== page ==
It's the weakness in exports that poses the real problem. While exports have risen sharply in recent months, to a three-year high of $1.1 trillion, at annual rates, in November, that recovery has come far later and has been far smaller than the turnaround following the recession and recovery of the early 1990s. Exports today would be $170 billion higher if they had grown by about 18%, as they did then. Instead, they shrank through much of the period and are only now topping pre-recession levels. By themselves, those stronger exports would have added 850,000 jobs, using a conservative gauge that $1 billion in exports generates 5,000 positions in the U.S.
However, even as exports begin to recover as the global economy picks up speed and the dollar weakens, the move to global production means that more and more factories are no longer in the U.S. Much of the shortfall in export-related jobs may thus be permanent.
The full impact of globalization on skilled, educated workers in the U.S. is still unclear. For all the talk of moving high-end jobs overseas, college-educated workers are faring better than anyone else. From September, 2003, to December, 2003, for example, employment of adult Americans with a college degree rose by more than 700,000, while employment of adults lacking that level of education rose by less than 200,000. Even consulting employment in the U.S. has started to increase over the past few months, despite outsourcing.
The free ride is over for educated Americans, however. For years, the U.S. devoted more resources to college education than most of its rivals did. But the number of college grads is rising around the world, with China alone boasting about 2 million new college graduates in 2003. That's potent competition for the 1.3 million graduates coming out of U.S. colleges this year.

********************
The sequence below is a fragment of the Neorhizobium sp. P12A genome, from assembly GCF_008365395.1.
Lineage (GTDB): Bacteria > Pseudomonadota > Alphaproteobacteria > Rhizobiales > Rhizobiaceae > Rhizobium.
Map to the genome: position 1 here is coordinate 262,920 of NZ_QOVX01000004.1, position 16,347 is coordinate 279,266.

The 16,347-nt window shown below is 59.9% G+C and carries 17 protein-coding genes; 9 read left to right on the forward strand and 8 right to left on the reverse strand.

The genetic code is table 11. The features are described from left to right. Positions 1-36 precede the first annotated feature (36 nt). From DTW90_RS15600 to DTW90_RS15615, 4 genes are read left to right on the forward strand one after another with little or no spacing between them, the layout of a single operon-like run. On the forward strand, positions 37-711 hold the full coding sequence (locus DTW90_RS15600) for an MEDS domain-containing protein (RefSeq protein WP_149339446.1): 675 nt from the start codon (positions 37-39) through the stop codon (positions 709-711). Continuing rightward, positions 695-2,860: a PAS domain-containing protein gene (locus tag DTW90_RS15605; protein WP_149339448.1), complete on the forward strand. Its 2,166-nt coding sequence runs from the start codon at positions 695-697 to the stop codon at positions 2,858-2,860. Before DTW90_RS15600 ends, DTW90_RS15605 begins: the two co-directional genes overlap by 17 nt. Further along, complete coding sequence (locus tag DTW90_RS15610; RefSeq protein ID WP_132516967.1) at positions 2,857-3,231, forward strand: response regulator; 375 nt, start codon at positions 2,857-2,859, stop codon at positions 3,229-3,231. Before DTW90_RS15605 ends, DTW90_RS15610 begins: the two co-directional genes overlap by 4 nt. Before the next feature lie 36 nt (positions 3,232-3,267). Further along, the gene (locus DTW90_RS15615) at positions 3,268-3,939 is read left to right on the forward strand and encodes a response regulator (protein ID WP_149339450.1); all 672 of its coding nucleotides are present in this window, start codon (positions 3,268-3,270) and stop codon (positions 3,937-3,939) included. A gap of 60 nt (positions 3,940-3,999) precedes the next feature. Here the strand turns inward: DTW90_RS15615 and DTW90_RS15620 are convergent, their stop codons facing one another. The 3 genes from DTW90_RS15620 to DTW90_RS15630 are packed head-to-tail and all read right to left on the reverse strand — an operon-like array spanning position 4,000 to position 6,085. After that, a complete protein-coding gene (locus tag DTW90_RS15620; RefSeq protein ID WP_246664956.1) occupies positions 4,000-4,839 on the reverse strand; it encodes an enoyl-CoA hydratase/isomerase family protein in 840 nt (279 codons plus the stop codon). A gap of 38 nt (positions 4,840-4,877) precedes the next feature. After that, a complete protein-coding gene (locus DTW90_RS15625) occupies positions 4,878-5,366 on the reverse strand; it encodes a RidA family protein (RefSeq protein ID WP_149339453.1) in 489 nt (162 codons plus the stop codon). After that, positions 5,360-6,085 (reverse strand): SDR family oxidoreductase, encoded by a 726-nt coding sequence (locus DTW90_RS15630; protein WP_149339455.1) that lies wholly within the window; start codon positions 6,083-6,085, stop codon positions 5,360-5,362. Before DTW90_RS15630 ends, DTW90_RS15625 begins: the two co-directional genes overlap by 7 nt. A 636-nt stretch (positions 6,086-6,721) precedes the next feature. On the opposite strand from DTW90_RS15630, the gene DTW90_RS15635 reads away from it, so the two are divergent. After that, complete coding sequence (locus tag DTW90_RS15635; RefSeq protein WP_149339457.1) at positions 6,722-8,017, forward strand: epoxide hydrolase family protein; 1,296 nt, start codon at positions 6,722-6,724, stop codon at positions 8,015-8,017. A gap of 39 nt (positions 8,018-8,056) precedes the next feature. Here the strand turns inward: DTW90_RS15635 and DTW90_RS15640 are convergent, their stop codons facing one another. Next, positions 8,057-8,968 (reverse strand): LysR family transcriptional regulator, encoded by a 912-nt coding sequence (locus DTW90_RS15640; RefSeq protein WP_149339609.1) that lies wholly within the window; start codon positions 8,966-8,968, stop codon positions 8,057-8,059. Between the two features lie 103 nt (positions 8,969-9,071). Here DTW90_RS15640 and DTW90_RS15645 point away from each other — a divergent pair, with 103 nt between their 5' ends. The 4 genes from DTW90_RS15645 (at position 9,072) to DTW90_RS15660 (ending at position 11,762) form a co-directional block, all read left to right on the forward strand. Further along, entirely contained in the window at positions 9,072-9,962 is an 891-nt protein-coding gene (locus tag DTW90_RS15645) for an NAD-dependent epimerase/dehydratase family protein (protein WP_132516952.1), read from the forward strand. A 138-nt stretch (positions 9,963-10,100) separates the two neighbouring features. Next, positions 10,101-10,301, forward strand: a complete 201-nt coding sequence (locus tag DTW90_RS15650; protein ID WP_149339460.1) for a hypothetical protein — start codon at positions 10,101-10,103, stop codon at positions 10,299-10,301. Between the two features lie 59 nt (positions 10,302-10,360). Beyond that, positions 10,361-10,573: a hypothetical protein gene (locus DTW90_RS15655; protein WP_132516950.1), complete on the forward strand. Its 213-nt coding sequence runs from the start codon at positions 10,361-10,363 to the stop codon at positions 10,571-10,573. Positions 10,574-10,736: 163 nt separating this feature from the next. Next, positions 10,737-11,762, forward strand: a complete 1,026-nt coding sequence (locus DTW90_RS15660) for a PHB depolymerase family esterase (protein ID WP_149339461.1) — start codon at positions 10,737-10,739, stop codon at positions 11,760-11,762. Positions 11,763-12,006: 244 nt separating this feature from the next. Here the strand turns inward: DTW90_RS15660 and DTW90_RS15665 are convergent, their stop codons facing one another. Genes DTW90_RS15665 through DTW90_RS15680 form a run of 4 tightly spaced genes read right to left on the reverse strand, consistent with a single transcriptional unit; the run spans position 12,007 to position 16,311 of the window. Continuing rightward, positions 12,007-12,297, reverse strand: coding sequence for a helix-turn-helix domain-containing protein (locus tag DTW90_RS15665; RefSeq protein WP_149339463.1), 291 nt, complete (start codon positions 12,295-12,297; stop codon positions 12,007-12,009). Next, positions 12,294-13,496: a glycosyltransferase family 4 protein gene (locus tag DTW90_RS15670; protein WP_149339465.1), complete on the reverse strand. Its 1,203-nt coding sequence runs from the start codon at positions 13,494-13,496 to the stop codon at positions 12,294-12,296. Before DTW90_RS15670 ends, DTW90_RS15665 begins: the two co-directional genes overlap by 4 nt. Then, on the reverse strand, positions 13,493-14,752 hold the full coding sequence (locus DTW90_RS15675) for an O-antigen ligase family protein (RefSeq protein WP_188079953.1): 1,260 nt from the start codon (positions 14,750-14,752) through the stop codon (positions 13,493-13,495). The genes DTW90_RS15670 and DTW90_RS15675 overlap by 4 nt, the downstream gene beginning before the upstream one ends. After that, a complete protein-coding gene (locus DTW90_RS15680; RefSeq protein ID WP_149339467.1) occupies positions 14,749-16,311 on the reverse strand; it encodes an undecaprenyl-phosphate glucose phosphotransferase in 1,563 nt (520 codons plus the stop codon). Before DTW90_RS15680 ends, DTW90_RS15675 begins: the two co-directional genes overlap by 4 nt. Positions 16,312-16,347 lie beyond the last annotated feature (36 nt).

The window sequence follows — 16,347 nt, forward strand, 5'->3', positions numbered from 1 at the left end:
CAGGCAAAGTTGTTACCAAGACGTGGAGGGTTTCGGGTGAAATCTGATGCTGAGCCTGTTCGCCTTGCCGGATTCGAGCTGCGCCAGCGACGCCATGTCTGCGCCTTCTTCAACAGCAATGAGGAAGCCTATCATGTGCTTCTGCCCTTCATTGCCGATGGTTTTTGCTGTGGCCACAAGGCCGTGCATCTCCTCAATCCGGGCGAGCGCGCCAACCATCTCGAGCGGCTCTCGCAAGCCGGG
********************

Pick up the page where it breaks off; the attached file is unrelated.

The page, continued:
Federal Health-Care Spending
Weak job growth is not due solely to megatrends such as globalization. One important example: Legislative changes passed in 1997 cut government payments to nursing homes and home-health-care agencies -- which employ almost 4 million people -- and sharply slowed the growth of jobs in these industries. Partly as a consequence, employment in these industries is rising more slowly than it did in the early 1990s, for a combined shortfall of almost 400,000 jobs.
The same thing is happening at privately run social-assistance programs, such as food banks and individual and family services, which employ more than 2 million people. Such programs, which are dependent on government and charitable funding, boosted jobs by almost 20% in the early 1990s -- but by only 6% in the current business cycle. This translates into a difference of 250,000 jobs.
The prospects of more of these jobs being created are mixed. Medicare announced in July that it was augmenting payments to skilled nursing facilities, in part making up for years of underpayment. Home-health-care spending has also started to rebound. Nevertheless, the huge federal budget deficit makes big spending increases for such programs unlikely.
The ability of the U.S. to compete globally, and to generate jobs to replace those lost, depends on innovation. Innovation, in turn, depends on a willingness to take risks, which may be lacking after the past few years.
One sign of timidity is continued weakness in capital investment, which is barely higher than it was at the recession's end in November, 2001. Another sign is the stagnation of financing for startups. According to Dow Jones & Co.'s (DJ ) VentureWire, U.S. venture-capital outlays in the fourth quarter fell 16%, vs. a year earlier. That's despite the NASDAQ's sharp rise in 2003, which would ordinarily stimulate more investment in new companies.
Venture investment could bounce back, especially if a high-profile initial public offering -- such as Google Inc., due later this year -- does well. But if it stays flat, that's bad news for jobs.
The U.S. labor market has shown remarkable resilience over the past two decades, and there's a good chance it will demonstrate it again. But today, the downward drag on jobs feels like a firmly lodged anchor.
By Michael J. Mandel